1+2+3+4+5.... = -1/12

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Re: 1+2+3+4+5.... = -1/12

#41  Postby archibald » Dec 01, 2016 12:37 pm

archibald wrote:
Cito di Pense wrote:Then there are multiple easy solutions to find, and you can get busy finding the next one.

-2?

That would seem to cover any number of fisherwomen.


Beyond that, I can't think how to find other (positive number) solutions?

I am open to being really impressed by anyone who can, especially if they have a method other than trial and error.
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Re: 1+2+3+4+5.... = -1/12

#42  Postby newolder » Dec 01, 2016 1:04 pm

archibald wrote:
newolder wrote:
archibald wrote:
newolder wrote:No. As shown at the wiki page, a new series is created from the partial sums that goes like:
1/1, 1/2, 2/3, 2/4, ... and the limit of this series is 1/2. This is then defined as the Cesaro sum of G.


Not following.

I didn't understand the 1st video, I don't speak french. But the second video starts with the summation of the G series (1-1+1-1+1-1+1...) as 0.5, which seems to me bogus, so the next steps don't matter.

The wiki page makes it clear. The 'swindle' is what you see so far. The solution is to take the limit of the series of partial sums means (oops!) and define that as the Cesaro sum of G. The series of partial sums means is called tn at the wiki. I cannot make it any clearer. Sorry.


So...the limit of all the means of the partial sums of the series tends towards 0.5 as we approach infinity. Is that it?

Now you've got the Cesaro sum. :thumbup: The next 'layer' takes the averages of the averages but there's no example series shown for this in the Mathlogger tube.
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Re: 1+2+3+4+5.... = -1/12

#43  Postby tuco » Dec 01, 2016 6:18 pm

Galactor wrote:
tuco wrote:
Galactor wrote:It's a bit of a groan this one. The infinite series of -1 +1 -1 +1 ... converging to 1/2 is deeply dissatisfying. Or whatever it was ...


Indeed, about as satisfying as square root of negative one :) as mentioned in one of the vids or perhaps even the three fisherwomen.


Or as mentioned in my post four posts earlier to your post. :mrgreen:


lol yeah I got to that one after I posted mine. Was hoping it would hmm not get mentioned. I even think I understand your reasoning and question about application. The thing is that maybe we dunno application yet so that's to me not too satisfying either.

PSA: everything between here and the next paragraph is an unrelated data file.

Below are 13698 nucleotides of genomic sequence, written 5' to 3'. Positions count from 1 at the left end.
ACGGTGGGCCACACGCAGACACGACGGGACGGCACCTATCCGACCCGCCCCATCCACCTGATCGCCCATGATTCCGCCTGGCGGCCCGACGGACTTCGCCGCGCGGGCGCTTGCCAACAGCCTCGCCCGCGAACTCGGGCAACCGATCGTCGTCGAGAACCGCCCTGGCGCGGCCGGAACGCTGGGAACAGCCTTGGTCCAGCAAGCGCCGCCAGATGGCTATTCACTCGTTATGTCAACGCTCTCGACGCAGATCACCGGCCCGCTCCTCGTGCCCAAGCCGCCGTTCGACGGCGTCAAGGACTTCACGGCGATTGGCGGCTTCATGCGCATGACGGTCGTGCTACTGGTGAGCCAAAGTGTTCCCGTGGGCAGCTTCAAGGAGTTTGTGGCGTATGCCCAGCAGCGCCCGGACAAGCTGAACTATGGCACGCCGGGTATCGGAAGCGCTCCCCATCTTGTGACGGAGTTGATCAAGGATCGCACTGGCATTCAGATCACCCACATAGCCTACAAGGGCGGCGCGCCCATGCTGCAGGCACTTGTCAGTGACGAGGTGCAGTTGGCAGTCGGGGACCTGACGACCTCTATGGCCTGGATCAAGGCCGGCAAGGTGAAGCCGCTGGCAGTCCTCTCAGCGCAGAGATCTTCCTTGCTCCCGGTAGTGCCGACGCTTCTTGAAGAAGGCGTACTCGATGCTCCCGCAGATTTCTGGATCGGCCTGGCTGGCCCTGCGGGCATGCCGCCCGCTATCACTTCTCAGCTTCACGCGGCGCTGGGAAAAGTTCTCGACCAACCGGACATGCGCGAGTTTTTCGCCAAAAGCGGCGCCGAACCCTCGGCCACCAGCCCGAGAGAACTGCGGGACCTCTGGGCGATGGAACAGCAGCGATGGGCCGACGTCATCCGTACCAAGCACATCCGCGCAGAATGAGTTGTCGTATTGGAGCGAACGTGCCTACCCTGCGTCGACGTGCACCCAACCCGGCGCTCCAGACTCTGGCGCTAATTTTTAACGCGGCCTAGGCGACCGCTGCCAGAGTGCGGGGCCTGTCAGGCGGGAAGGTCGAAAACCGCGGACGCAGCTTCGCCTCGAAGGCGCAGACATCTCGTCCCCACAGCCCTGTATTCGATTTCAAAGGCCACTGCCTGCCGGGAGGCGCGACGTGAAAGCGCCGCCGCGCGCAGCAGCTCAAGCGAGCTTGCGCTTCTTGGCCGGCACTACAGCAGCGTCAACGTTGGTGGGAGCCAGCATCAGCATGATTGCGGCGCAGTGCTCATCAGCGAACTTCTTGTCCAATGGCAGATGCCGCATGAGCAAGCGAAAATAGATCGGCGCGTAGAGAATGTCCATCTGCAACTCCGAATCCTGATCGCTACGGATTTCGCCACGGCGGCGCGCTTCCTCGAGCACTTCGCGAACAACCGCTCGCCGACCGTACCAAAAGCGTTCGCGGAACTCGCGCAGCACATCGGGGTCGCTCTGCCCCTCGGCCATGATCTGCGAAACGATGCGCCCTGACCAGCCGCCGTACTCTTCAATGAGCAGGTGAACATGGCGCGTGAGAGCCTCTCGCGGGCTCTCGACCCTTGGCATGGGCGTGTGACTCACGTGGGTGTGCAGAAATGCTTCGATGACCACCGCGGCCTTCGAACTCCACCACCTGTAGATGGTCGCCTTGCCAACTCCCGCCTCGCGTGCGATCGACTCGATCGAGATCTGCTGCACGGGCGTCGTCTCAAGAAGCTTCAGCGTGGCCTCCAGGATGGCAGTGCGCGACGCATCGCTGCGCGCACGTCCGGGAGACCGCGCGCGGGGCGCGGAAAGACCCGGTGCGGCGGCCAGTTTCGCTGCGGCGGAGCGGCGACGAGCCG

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Re: 1+2+3+4+5.... = -1/12

#44  Postby archibald » Dec 01, 2016 10:12 pm

newolder wrote:
Now you've got the Cesaro sum. :thumbup: The next 'layer' takes the averages of the averages but there's no example series shown for this in the Mathlogger tube.


Thanks for your patience.
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Re: 1+2+3+4+5.... = -1/12

#45  Postby LjSpike » Dec 08, 2016 9:01 pm

I only watched a small bit of the video, but from an idiots perspective, the series of 1,-1,1,-1... would average to 0? (unless you wished to presume infinities to be not equal, but it'd still be infinitely close to 0).
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Re: 1+2+3+4+5.... = -1/12

#46  Postby tuco » Dec 08, 2016 9:22 pm

Well, idiot .. not a mathematical gangster perhaps :)
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Re: 1+2+3+4+5.... = -1/12

#47  Postby crank » Dec 08, 2016 9:44 pm

Would a 'trigger man' count as a mathematical gangster?
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Re: 1+2+3+4+5.... = -1/12

#48  Postby Sityl » Dec 09, 2016 5:51 am

I've seen this before. I know that it's just an issue of my not being able to understand it.

So three questions:

If 1+2 = 3, how can adding more positive integers cause a lower number?
If ... indicates an infinte series, how is the answer not infinity?
Does this result provide any insight into the nature of our universe?
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Re: 1+2+3+4+5.... = -1/12

#49  Postby LjSpike » Dec 09, 2016 1:48 pm

I'd have to side with Sityl. We'll just sit outside of this Mathfia logic for a while perhaps?
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Re: 1+2+3+4+5.... = -1/12

#50  Postby newolder » Dec 09, 2016 1:58 pm

Sityl wrote:I've seen this before. I know that it's just an issue of my not being able to understand it.

So three questions:

If 1+2 = 3, how can adding more positive integers cause a lower number?
If ... indicates an infinte series, how is the answer not infinity?
Does this result provide any insight into the nature of our universe?

The Mathlogger video (3rd video, post #2) covers most of this if you watch to the end but, basically, 1 It usually can't. 2 It usually is. 3 Any 'insight' is related to the methods and results obtained from the Riemann zeta function extended (analytically continued) to work at zeta = -1. The zeta function seems to be connected (by hypothesis) to the distribution of prime numbers.
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